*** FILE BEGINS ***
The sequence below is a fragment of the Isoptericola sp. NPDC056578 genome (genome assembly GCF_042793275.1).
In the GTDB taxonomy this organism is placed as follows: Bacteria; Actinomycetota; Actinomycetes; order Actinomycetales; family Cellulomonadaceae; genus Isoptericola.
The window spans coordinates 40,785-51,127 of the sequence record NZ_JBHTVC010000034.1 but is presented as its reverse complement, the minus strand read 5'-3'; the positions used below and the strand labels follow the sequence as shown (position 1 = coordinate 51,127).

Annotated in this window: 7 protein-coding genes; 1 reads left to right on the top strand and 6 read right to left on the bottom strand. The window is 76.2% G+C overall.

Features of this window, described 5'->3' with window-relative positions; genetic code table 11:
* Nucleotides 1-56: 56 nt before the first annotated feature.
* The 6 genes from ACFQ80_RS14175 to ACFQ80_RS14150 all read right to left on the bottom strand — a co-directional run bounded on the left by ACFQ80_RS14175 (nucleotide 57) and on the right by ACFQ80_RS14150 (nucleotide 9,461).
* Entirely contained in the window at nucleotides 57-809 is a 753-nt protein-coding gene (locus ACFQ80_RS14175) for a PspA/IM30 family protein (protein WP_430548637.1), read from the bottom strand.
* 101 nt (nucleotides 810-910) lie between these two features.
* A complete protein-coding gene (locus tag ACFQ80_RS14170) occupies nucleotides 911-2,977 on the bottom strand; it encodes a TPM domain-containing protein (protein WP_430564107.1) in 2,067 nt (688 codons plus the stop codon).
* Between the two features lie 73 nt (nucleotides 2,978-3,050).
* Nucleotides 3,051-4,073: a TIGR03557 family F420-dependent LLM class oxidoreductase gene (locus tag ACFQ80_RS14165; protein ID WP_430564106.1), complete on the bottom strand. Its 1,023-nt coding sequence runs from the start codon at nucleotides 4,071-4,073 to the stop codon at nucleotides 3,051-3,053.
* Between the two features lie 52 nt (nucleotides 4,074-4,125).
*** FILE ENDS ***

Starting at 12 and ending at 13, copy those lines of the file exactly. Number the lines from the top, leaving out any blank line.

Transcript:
* Nucleotides 3,051-4,073: a TIGR03557 family F420-dependent LLM class oxidoreductase gene (locus tag ACFQ80_RS14165; protein ID WP_430564106.1), complete on the bottom strand. Its 1,023-nt coding sequence runs from the start codon at nucleotides 4,071-4,073 to the stop codon at nucleotides 3,051-3,053.
* Between the two features lie 52 nt (nucleotides 4,074-4,125).